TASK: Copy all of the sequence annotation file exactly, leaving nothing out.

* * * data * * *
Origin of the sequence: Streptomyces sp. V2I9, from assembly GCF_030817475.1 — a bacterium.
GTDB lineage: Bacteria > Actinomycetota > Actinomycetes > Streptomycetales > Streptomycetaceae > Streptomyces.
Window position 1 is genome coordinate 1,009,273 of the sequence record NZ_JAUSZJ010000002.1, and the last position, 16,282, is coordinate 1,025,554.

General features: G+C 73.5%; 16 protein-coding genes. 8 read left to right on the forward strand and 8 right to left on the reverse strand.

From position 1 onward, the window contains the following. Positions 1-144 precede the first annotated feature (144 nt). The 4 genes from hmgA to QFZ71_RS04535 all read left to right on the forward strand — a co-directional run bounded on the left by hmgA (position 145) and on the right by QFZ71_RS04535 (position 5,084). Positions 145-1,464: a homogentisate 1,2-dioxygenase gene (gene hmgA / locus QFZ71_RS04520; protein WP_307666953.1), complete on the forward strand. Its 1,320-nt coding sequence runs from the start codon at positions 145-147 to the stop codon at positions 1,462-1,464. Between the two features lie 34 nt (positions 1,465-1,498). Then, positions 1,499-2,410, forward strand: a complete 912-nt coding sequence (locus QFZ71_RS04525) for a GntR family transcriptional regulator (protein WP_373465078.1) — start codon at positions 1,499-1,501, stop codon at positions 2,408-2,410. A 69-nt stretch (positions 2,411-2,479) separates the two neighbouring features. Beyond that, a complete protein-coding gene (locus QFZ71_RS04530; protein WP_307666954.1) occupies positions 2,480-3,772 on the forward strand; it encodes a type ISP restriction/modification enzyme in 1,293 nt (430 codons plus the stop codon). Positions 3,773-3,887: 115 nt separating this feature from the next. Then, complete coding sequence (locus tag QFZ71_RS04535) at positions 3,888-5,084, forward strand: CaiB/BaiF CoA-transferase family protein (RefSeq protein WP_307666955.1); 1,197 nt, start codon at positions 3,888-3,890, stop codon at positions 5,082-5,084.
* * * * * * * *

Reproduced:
Origin of the sequence: Streptomyces sp. V2I9, from assembly GCF_030817475.1 — a bacterium.
GTDB lineage: Bacteria > Actinomycetota > Actinomycetes > Streptomycetales > Streptomycetaceae > Streptomyces.
Window position 1 is genome coordinate 1,009,273 of the sequence record NZ_JAUSZJ010000002.1, and the last position, 16,282, is coordinate 1,025,554.

General features: G+C 73.5%; 16 protein-coding genes. 8 read left to right on the forward strand and 8 right to left on the reverse strand.

From position 1 onward, the window contains the following. Positions 1-144 precede the first annotated feature (144 nt). The 4 genes from hmgA to QFZ71_RS04535 all read left to right on the forward strand — a co-directional run bounded on the left by hmgA (position 145) and on the right by QFZ71_RS04535 (position 5,084). Positions 145-1,464: a homogentisate 1,2-dioxygenase gene (gene hmgA / locus QFZ71_RS04520; protein WP_307666953.1), complete on the forward strand. Its 1,320-nt coding sequence runs from the start codon at positions 145-147 to the stop codon at positions 1,462-1,464. Between the two features lie 34 nt (positions 1,465-1,498). Then, positions 1,499-2,410, forward strand: a complete 912-nt coding sequence (locus QFZ71_RS04525) for a GntR family transcriptional regulator (protein WP_373465078.1) — start codon at positions 1,499-1,501, stop codon at positions 2,408-2,410. A 69-nt stretch (positions 2,411-2,479) separates the two neighbouring features. Beyond that, a complete protein-coding gene (locus QFZ71_RS04530; protein WP_307666954.1) occupies positions 2,480-3,772 on the forward strand; it encodes a type ISP restriction/modification enzyme in 1,293 nt (430 codons plus the stop codon). Positions 3,773-3,887: 115 nt separating this feature from the next. Then, complete coding sequence (locus tag QFZ71_RS04535) at positions 3,888-5,084, forward strand: CaiB/BaiF CoA-transferase family protein (RefSeq protein WP_307666955.1); 1,197 nt, start codon at positions 3,888-3,890, stop codon at positions 5,082-5,084.